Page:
I nodded. She went to the door, opening it, standing silhouetted in the frame. I could feel the light now, heat warmer than any candle, like standing in front of an open fire. The air was soft against my skin and smelt fresh, the slight breeze coming in through the open door redolent of green, of flowers. For the first time in my life, I couldn’t smell violets.

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If you enjoyed this post, you can find me on Twitter @AuthorHelenJ,  Facebook, Instagram and Pinterest. Plus my latest book release, A Thousand Rooms, is now available on Amazon.

 

Circles Beyond Time – Dawn

img_3662This is the continued account of my weekend away with The Silent Eye. Click here for parts one, two, three, four and five.

5:11am.

Ugh. I hadn’t slept well, and my alarm jolted me out of a dream. Yet, once I’d woken fully, I was excited. This morning we were heading up into the hills to chase the sunrise. I wouldn’t have missed it, no matter how tired I was. I showered and dressed quickly, managing to gulp a few mouthfuls of tea before heading down to the deserted hotel lobby. There was a small moment of panic when I thought I was locked in, but I emerged eventually onto the still-dark street, a pale glow of light in the sky heralding the coming dawn.

We were to meet the rest of the group in the Fox House car park – my companion and I were the first ones there, so I wandered off to take some photos of the view, trees silhouetted against the pastel-hued sky. The air was cool and still, and I was glad of my extra sweatshirt and wool hat against the pre-dawn chill.

img_3671Then we were off, taking the winding road higher and higher until we reached a small parking area. Leaving the cars we climbed higher still, up stone stairs to where an ancient hillfort crowned the peak, views in every direction. The stones were large, in some cases huge, carved and shaped and most definitely placed there. But by whom, exactly, is lost in time.

img_3674We gathered as a group to watch the sun make its appearance over the far ridge, golden light moving across the valley floor, pushing mist ahead of it. The group chose to greet the sun in their own way – I stood to one side, for some reason feeling the need to be alone.

…it seemed that her path lay through solitude. Companions there would be, but in the end, she had to choose her own way, be true to her own self. So she faced the dawn apart, but not alone, sending a greeting from a place deep within…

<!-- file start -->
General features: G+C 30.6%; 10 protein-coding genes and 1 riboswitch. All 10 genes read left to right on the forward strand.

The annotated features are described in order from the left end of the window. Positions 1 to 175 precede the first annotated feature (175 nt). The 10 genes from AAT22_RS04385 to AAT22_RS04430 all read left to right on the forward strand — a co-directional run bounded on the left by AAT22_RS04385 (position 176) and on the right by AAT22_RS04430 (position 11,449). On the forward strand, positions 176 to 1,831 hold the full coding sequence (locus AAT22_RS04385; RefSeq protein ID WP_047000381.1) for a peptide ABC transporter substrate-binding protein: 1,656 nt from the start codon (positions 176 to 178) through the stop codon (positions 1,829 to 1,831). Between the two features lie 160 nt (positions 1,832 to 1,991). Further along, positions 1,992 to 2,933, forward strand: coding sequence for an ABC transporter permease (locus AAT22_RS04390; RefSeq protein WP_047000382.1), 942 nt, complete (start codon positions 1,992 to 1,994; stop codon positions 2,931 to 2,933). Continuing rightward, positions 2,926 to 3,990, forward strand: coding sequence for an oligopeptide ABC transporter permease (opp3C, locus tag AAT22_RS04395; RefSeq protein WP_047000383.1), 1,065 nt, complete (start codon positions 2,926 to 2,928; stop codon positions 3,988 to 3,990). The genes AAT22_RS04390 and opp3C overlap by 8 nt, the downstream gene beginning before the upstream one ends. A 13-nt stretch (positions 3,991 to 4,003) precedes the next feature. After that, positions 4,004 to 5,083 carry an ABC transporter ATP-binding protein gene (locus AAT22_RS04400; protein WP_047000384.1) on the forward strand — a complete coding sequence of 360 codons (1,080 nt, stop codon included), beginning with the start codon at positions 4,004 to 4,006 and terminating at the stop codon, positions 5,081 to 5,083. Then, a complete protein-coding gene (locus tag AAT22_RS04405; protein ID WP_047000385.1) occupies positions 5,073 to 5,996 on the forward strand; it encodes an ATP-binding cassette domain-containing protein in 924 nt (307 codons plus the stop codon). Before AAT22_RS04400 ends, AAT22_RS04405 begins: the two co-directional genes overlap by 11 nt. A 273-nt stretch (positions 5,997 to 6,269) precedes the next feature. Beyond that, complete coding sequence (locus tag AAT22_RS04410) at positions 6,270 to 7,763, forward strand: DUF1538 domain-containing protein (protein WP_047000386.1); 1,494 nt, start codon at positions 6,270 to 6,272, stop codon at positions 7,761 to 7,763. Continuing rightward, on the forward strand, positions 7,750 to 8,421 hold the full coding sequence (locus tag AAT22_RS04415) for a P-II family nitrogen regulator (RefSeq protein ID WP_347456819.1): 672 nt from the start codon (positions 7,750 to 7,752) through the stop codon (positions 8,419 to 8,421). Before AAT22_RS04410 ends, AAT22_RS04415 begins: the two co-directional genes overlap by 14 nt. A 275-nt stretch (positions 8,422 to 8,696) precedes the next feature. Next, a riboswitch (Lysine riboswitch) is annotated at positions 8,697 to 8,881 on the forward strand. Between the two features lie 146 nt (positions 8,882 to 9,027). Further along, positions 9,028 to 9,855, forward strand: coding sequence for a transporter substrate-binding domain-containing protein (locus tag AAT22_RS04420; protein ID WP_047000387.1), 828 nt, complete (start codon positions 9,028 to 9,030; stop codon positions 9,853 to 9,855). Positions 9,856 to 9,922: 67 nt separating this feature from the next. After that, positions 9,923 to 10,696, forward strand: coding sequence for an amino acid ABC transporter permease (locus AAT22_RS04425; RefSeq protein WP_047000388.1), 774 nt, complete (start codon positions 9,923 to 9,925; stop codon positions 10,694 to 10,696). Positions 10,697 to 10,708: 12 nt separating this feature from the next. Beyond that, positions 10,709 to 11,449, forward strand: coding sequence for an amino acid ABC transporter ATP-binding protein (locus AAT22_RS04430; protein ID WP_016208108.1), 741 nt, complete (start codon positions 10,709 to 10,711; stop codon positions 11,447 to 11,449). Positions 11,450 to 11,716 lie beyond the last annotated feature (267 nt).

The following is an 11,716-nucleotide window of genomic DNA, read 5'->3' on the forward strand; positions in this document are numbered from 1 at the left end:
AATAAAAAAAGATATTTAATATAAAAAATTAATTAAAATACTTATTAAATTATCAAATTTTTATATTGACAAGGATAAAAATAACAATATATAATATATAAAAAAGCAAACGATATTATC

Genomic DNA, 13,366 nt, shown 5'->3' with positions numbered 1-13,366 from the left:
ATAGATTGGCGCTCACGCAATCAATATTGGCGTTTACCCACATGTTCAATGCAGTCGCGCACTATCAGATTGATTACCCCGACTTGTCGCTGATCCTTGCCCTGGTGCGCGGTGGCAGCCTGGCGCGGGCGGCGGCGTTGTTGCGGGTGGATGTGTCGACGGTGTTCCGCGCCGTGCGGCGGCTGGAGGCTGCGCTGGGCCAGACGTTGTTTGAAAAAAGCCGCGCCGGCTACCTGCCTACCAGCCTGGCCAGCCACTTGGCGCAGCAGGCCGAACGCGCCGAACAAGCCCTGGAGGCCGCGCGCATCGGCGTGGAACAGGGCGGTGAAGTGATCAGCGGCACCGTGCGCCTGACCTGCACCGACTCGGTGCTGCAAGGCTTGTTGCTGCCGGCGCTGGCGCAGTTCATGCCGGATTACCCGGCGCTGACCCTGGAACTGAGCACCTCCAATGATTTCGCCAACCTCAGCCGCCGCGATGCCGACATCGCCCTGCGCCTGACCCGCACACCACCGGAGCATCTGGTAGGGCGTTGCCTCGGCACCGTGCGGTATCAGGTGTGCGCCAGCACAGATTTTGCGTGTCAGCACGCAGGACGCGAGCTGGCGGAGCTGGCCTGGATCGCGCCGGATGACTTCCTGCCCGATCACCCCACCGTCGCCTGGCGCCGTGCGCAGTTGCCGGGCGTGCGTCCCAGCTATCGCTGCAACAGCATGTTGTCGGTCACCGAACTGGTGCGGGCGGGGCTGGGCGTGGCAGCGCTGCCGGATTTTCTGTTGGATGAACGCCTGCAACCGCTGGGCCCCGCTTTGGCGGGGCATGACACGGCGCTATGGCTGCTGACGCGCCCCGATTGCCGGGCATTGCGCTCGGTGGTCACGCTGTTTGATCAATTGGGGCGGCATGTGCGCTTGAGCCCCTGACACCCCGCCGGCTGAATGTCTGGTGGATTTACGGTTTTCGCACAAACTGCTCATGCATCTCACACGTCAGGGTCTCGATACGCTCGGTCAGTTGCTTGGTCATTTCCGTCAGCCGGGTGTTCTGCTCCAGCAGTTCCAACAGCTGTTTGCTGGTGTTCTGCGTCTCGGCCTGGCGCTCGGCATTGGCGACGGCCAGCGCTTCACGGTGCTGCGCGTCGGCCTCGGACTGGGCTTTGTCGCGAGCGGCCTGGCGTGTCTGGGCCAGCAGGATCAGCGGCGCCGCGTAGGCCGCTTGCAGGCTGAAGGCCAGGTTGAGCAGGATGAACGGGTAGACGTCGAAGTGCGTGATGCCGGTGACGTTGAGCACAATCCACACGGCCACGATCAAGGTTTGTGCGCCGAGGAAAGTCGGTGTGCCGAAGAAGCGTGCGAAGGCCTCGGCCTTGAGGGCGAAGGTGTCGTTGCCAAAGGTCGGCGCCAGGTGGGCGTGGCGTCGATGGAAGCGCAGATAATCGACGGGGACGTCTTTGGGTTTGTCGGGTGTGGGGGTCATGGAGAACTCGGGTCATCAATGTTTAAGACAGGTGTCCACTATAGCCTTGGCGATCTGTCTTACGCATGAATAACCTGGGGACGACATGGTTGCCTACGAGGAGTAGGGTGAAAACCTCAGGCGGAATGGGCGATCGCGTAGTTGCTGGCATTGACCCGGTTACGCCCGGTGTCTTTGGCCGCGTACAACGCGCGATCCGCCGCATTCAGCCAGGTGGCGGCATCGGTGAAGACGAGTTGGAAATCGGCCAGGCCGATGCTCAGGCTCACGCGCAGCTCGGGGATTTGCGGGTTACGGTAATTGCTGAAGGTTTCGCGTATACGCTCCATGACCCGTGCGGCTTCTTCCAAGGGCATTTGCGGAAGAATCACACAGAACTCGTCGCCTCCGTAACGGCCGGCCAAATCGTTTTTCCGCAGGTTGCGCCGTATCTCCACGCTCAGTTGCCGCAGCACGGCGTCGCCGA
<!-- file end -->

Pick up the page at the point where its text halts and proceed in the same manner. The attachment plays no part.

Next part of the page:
img_3684Once the sun was above the ridge we were free to explore, wandering along sandy pathways studded with tiny pieces of white crystal. I walked among the stones, listening to the morning sing and watching mist rise like dragon’s breath from distant Carl Wark, where the weekend’s journey had begun.

…as she walked the peak to the sunrise, all at once it was as though she stood on a pathway of stars, the heavens above reflected below, and she a dancing figure poised in between. The feel of something older, something beyond…

img_3699As the light grew brighter, I amused myself by taking shots of my shadow against the golden-lit rocks. We weren’t the only ones up there, a few photographers taking advantage of the clear morning and glorious views.

 

img_3681I took several photos of the small depressions carved into many of the rocks, their reflections like a path of stepping stones towards the sun. One particularly large rock formation had taken my attention and I turned to Sue.

img_3693‘Those stones…’ I began.

‘Oh yes,’ she said, smiling.

…a piled stone figure, lion messenger of the people who were once here. It reminded her of ancient doorways an ocean away, of stone figures left on mountainous shores, marks of the peoples who lived there. It was both welcome and warning, that here she stood on ancient land…

img_3694We continued to wander the hilltop a while longer, but it was getting cold and breakfast was beckoning. The decision was made to descend, arrangements made to meet up later for our final trip to the stone circle at Arbor Low. The golden sunrise promised a fine day ahead…

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#Writephoto – Silver and Black (an excerpt)

Sue's Sunset

Sue has such a wonderful knack for choosing images that inspire stories. Her photo prompt this week does not disappoint and, once again, it seems to tie in with part of my own WIP. Not Ambeth – this time I’m heading back to the world of vampires, Silver and Black. And so here is my excerpt: